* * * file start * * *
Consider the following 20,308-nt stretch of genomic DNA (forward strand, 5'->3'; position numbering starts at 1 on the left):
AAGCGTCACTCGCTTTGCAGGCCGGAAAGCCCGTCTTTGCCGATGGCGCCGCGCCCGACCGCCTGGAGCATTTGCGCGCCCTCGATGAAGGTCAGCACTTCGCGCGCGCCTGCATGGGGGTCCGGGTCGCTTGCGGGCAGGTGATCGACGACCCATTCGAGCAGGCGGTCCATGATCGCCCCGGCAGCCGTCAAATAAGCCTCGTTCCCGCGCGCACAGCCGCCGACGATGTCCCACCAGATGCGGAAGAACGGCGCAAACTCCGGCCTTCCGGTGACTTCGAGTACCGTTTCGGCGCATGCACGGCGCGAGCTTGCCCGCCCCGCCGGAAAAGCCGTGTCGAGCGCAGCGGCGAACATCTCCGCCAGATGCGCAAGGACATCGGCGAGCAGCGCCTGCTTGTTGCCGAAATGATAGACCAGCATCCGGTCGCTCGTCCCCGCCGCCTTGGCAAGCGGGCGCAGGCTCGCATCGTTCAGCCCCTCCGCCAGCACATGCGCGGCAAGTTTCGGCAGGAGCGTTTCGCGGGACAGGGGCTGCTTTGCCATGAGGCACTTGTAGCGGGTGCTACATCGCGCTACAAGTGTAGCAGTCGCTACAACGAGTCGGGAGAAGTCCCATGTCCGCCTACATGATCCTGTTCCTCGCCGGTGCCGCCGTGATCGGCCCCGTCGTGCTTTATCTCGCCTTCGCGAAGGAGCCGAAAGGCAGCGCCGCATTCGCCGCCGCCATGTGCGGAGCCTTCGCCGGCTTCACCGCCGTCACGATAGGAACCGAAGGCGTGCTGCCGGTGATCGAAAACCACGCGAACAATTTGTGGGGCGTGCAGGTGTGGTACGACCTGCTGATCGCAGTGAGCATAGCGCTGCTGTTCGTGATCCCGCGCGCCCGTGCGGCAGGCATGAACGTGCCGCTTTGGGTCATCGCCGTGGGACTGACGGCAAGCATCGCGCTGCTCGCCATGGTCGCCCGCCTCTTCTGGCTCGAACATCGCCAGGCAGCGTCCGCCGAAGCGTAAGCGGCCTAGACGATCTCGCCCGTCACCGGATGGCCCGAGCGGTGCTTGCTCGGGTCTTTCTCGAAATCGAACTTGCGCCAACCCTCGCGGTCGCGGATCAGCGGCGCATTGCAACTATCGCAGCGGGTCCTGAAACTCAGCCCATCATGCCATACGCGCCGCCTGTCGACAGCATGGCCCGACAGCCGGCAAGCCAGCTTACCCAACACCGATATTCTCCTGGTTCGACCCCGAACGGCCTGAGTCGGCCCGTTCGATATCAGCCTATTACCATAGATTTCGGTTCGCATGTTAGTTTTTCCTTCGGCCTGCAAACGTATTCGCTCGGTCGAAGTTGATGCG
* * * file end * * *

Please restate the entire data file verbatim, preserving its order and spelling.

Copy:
Consider the following 20,308-nt stretch of genomic DNA (forward strand, 5'->3'; position numbering starts at 1 on the left):
AAGCGTCACTCGCTTTGCAGGCCGGAAAGCCCGTCTTTGCCGATGGCGCCGCGCCCGACCGCCTGGAGCATTTGCGCGCCCTCGATGAAGGTCAGCACTTCGCGCGCGCCTGCATGGGGGTCCGGGTCGCTTGCGGGCAGGTGATCGACGACCCATTCGAGCAGGCGGTCCATGATCGCCCCGGCAGCCGTCAAATAAGCCTCGTTCCCGCGCGCACAGCCGCCGACGATGTCCCACCAGATGCGGAAGAACGGCGCAAACTCCGGCCTTCCGGTGACTTCGAGTACCGTTTCGGCGCATGCACGGCGCGAGCTTGCCCGCCCCGCCGGAAAAGCCGTGTCGAGCGCAGCGGCGAACATCTCCGCCAGATGCGCAAGGACATCGGCGAGCAGCGCCTGCTTGTTGCCGAAATGATAGACCAGCATCCGGTCGCTCGTCCCCGCCGCCTTGGCAAGCGGGCGCAGGCTCGCATCGTTCAGCCCCTCCGCCAGCACATGCGCGGCAAGTTTCGGCAGGAGCGTTTCGCGGGACAGGGGCTGCTTTGCCATGAGGCACTTGTAGCGGGTGCTACATCGCGCTACAAGTGTAGCAGTCGCTACAACGAGTCGGGAGAAGTCCCATGTCCGCCTACATGATCCTGTTCCTCGCCGGTGCCGCCGTGATCGGCCCCGTCGTGCTTTATCTCGCCTTCGCGAAGGAGCCGAAAGGCAGCGCCGCATTCGCCGCCGCCATGTGCGGAGCCTTCGCCGGCTTCACCGCCGTCACGATAGGAACCGAAGGCGTGCTGCCGGTGATCGAAAACCACGCGAACAATTTGTGGGGCGTGCAGGTGTGGTACGACCTGCTGATCGCAGTGAGCATAGCGCTGCTGTTCGTGATCCCGCGCGCCCGTGCGGCAGGCATGAACGTGCCGCTTTGGGTCATCGCCGTGGGACTGACGGCAAGCATCGCGCTGCTCGCCATGGTCGCCCGCCTCTTCTGGCTCGAACATCGCCAGGCAGCGTCCGCCGAAGCGTAAGCGGCCTAGACGATCTCGCCCGTCACCGGATGGCCCGAGCGGTGCTTGCTCGGGTCTTTCTCGAAATCGAACTTGCGCCAACCCTCGCGGTCGCGGATCAGCGGCGCATTGCAACTATCGCAGCGGGTCCTGAAACTCAGCCCATCATGCCATACGCGCCGCCTGTCGACAGCATGGCCCGACAGCCGGCAAGCCAGCTTACCCAACACCGATATTCTCCTGGTTCGACCCCGAACGGCCTGAGTCGGCCCGTTCGATATCAGCCTATTACCATAGATTTCGGTTCGCATGTTAGTTTTTCCTTCGGCCTGCAAACGTATTCGCTCGGTCGAAGTTGATGCG